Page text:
New research suggests that subsurface microbes are crucial to storing substantial amounts of carbon underground between coastal trenches and inland chains of volcanoes.
Researchers from 27 institutions in six nations led by Rutgers University found that microbes are able to store carbon and keep it from entering the atmosphere as a greenhouse gas by helping to form a mineral comprised of calcium carbonate called calcite.
The international team discovered exactly how microbes alter the flow of volatile substances such as carbon, which can change from a solid or a liquid to a vapor in subduction zones, where two tectonic plates collide and the denser plate sinks, moving material from the surface into the Earth’s interior.
The subduction process produces deep-sea trenches and chains of volcanoes called volcanic arcs at the boundary of tectonic plates. Volcanic arcs, which can be found in South America, Central America and Japan, produce a significant amount of carbon dioxide emissions that re-enter the atmosphere from subducted material that often consists of marine sediment, oceanic crust and mantle rocks.
The study focused on the Nicoya Peninsula on the western coast of Costa Rica in the area between the trench and the volcanic arc called the forearc. The researchers found that the volcanic forearc is a deep sink for carbon dioxide.
The efficiency of the transfer of carbon and other volatile gases, fluids or mineral phases is vital for the nature and scale of geochemical heterogeneities in the Earth’s deep mantle and shallow crustal reservoirs, as well as the Earth’s oxidation state.
However, the proportions of volatiles released from the forearc and backarc are not well constrained compared to fluxes from the volcanic arc front, according to the study. The researchers used helium and carbon isotope data from deeply sourced springs along two cross-arc transects and found that about 91 percent of carbon released from the slab and mantle underneath the Costa Rican forearc is sequestered within the crust by calcite deposition.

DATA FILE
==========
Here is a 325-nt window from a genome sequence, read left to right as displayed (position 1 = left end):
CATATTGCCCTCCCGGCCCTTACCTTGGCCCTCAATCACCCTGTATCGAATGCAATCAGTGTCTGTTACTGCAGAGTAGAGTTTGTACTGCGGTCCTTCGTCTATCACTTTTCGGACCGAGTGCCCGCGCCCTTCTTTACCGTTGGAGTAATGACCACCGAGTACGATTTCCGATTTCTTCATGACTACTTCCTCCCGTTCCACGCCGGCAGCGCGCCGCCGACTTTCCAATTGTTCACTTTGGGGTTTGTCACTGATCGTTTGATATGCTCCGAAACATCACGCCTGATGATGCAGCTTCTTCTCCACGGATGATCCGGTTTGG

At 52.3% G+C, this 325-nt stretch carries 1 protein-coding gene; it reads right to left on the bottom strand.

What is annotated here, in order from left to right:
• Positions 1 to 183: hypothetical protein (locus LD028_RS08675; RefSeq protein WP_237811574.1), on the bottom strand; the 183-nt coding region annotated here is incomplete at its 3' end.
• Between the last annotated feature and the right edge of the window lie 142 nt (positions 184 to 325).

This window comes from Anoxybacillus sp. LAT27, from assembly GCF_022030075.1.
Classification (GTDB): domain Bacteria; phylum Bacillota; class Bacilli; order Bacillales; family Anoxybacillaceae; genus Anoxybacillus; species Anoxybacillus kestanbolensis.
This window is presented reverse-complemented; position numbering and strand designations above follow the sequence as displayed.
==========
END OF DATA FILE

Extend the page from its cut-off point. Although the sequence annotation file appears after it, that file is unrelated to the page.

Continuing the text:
“Around an additional 3 percent is incorporated into the biomass through microbial chemolithoautotrophy, whereby microbes assimilate inorganic carbon into biomass,” the researchers write. “We estimate that between 1.2 × 108 and 1.3 × 1010 moles of carbon dioxide per year are released from the slab beneath the forearc, and thus up to about 19 percent less carbon is being transferred into Earth’s deep mantle than previously estimated.”
The study could have lasting impacts, shedding light on the long-term impact volcanoes have on carbon dioxide and how it may be buffered by chemical and biological processes to evaluate the natural and human impacts on the climate. If scientists understand how carbon moves between the surface and the interior in the subduction zone, they can better understand one of the crucial processes that regulates the climate over tens of millions of years.
“Our study revealed a new way that tiny microorganisms can have an outsized impact on a large-scale geological process and the Earth’s climate,” co-author Donato Giovannelli, a visiting scientist from the University of Naples and former post-doc in the Department of Marine and Coastal Sciences at Rutgers University–New Brunswick, said in a statement.
The study was published in Nature.